Self-driving cars won’t learn to drive well if they only copy human behaviour, according to Waymo.
Sure, people behind the wheel are more susceptible to things like road rage or the urge to run red lights but they’re pretty good drivers overall. When researchers from Waymo, the self-driving arm under Google’s parent company Alphabet, trained an AI system on data taken from 60 days of real, continual driving, they found it couldn’t cope with more complex scenarios that weren’t previously seen before.
“We propose exposing the learner to synthesized data in the form of perturbations to the expert’s driving, which creates interesting situations such as collisions and/or going off the road,” the researchers wrote in a paper published on arXiv.
In other words, people generally don’t crash or veer off track enough for machines to learn from such mistakes. Neural networks are notoriously data hungry; it takes them millions of demonstrations in order to learn a specific task.
The training data, equivalent to 30 million examples, didn’t cover a wide range of scenarios at a high enough frequency to teach computers how to drive properly. The model would often get stuck behind other cars parked on the side of the road or, worse, crash into them.
“The model learns to respond properly to traffic controls such as stop signs and traffic lights. However, deviations such as introducing perturbations to the trajectory or putting it in near-collision situations cause it to behave poorly, because even when trained with large amounts of data, it may have never seen these exact situations during training,” explained Mayank Bansal and Abhijit Ogale, both Waymo researchers.
There are benefits to copying human behaviour in machine learning, a technique known as imitation learning. Human drivers are able to reason and adapt to new environments, whereas robot operators are more likely to be jittery, stopping and starting frequently when faced with unfamiliarities and potential dangers.
So, the researchers decided to tweak the training data a little bit in order “to simulate the bad rather than just imitate the good.” The start and end of a particular route, taken from the original training data, are the same but mishaps like sudden changes of the model’s position on the road are added in between.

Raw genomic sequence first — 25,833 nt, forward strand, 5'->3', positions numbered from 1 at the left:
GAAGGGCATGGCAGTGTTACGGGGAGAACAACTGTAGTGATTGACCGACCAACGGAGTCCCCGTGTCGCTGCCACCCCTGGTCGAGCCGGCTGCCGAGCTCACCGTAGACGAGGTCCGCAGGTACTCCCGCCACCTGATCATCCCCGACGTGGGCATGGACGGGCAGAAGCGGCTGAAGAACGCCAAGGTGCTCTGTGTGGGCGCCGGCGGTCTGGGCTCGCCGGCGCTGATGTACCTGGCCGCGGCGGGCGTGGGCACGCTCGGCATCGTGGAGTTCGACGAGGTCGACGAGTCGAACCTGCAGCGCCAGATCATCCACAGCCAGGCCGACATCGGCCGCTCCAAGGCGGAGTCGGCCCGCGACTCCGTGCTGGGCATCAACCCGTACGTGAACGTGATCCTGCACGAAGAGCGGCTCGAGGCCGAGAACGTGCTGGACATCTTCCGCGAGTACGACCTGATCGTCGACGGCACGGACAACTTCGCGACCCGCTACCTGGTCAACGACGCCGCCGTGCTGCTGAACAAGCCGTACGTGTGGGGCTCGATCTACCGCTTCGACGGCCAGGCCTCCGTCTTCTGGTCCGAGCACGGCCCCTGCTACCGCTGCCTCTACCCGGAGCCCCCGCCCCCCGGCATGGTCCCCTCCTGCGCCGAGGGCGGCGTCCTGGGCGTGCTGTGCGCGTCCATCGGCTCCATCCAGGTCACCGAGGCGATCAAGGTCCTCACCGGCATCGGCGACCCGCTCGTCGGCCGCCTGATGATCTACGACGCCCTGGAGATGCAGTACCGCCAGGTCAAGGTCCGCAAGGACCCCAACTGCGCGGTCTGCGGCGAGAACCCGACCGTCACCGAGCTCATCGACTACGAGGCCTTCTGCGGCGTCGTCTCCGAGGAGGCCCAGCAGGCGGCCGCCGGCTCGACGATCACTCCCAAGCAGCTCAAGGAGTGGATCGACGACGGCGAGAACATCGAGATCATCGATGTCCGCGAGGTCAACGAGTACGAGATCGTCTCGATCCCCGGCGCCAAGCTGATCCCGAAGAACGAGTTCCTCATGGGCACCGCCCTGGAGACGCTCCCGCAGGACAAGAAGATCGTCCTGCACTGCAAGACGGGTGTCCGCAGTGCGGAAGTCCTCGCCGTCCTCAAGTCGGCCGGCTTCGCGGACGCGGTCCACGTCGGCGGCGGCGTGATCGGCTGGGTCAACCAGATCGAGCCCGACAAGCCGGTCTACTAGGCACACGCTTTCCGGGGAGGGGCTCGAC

They used these new scenarios to teach a recurrent neural network (RNN), dubbed ChauffeurNet, how to drive and then ran the model on a real car.
ChauffeurNet and the struggles of deep learning
ChauffeurNet is split into two main components: FeatureNet and AgentRNN. FeatureNet is a convolutional neural network that processes the input data and extracts important information such as the roadmap, traffic lights, speed limit, the model’s route, the current and past position of other cars. All of this is shared with AgentRNN to spit out an output predicting the future positions of the other cars, so that ChauffeurNet can react accordingly.
The outputs from ChauffeurNet, which describe the path that the model should take, are forwarded to a low-level controller. This converts the data to explicit control commands that tells the model which direction to steer, or how much to accelerate, or when to brake, so that it can execute the operations in simulation or on real roads.
To become smarter by imitation learning, the bot car copies the same path taken by the vehicle in the training data. The manual perturbations added by the researcher act as “imitation losses,” forcing the model into situations that venture far from ones seen in the training examples. ChauffeurNet learns to recover from potentially dangerous situations by minimizing these imitation losses, it begins to avoid collisions and sticks to lane markings.
Waymo researchers ran ChauffeurNet on a Chrysler Pacifica minivan on its private test track to mimic some of the scenarios faced in simulation. You can see examples where the minivan sticks to its lane and behaves appropriately at stop signs here (scroll down to Real World Driving with model M4).
Using neural networks and deep learning for self driving cars is a start, but it’s not enough to build a vehicle that’s smart enough yet, the researchers explained. So, ChauffeurNet won’t be rolled out anytime soon.
“Fully autonomous driving systems need to be able to handle the long tail of situations that occur in the real world. While deep learning has enjoyed considerable success in many applications, handling situations with scarce training data remains an open problem,” the researchers wrote.
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Furthermore, deep learning identifies correlations in the training data, but it arguably cannot build causal models by purely observing correlations, and without having the ability to actively test counterfactuals in simulation.”
“Knowing why an expert driver behaved the way they did and what they were reacting to is critical to building a causal model of driving," they said. "For this reason, simply having a large number of expert demonstrations to imitate is not enough. Understanding the why makes it easier to know how to improve such a system, which is particularly important for safety-critical applications.”
Waymo’s current system, known as the “Waymo planner,” uses some machine learning but is mostly rule-based. But the researchers believe that a “completely machine-learned system” will be possible one day.
“Components from such a system can be used within the Waymo planner, or can be used to create more realistic “smart agents” during simulated testing of the planner,” they concluded. ®